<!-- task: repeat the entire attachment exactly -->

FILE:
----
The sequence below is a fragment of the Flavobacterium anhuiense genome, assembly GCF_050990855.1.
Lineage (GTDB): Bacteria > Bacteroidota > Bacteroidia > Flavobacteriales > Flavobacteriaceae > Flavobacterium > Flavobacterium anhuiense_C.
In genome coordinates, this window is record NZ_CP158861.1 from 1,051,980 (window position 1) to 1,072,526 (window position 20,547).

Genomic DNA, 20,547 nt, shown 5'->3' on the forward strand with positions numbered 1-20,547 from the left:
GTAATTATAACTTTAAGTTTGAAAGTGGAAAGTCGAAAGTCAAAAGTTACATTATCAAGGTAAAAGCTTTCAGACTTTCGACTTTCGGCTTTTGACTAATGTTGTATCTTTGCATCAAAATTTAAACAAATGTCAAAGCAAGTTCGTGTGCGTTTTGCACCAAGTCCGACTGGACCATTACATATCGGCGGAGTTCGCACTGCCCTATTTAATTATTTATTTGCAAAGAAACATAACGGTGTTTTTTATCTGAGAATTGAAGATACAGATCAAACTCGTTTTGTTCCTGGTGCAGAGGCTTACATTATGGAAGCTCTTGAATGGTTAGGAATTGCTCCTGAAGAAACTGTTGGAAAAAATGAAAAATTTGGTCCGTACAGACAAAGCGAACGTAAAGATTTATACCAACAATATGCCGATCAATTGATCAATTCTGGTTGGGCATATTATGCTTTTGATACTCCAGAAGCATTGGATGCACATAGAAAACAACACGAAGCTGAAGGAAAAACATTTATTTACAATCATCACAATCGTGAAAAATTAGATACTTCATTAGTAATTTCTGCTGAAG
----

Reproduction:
The sequence below is a fragment of the Flavobacterium anhuiense genome, assembly GCF_050990855.1.
Lineage (GTDB): Bacteria > Bacteroidota > Bacteroidia > Flavobacteriales > Flavobacteriaceae > Flavobacterium > Flavobacterium anhuiense_C.
In genome coordinates, this window is record NZ_CP158861.1 from 1,051,980 (window position 1) to 1,072,526 (window position 20,547).

Genomic DNA, 20,547 nt, shown 5'->3' on the forward strand with positions numbered 1-20,547 from the left:
GTAATTATAACTTTAAGTTTGAAAGTGGAAAGTCGAAAGTCAAAAGTTACATTATCAAGGTAAAAGCTTTCAGACTTTCGACTTTCGGCTTTTGACTAATGTTGTATCTTTGCATCAAAATTTAAACAAATGTCAAAGCAAGTTCGTGTGCGTTTTGCACCAAGTCCGACTGGACCATTACATATCGGCGGAGTTCGCACTGCCCTATTTAATTATTTATTTGCAAAGAAACATAACGGTGTTTTTTATCTGAGAATTGAAGATACAGATCAAACTCGTTTTGTTCCTGGTGCAGAGGCTTACATTATGGAAGCTCTTGAATGGTTAGGAATTGCTCCTGAAGAAACTGTTGGAAAAAATGAAAAATTTGGTCCGTACAGACAAAGCGAACGTAAAGATTTATACCAACAATATGCCGATCAATTGATCAATTCTGGTTGGGCATATTATGCTTTTGATACTCCAGAAGCATTGGATGCACATAGAAAACAACACGAAGCTGAAGGAAAAACATTTATTTACAATCATCACAATCGTGAAAAATTAGATACTTCATTAGTAATTTCTGCTGAAG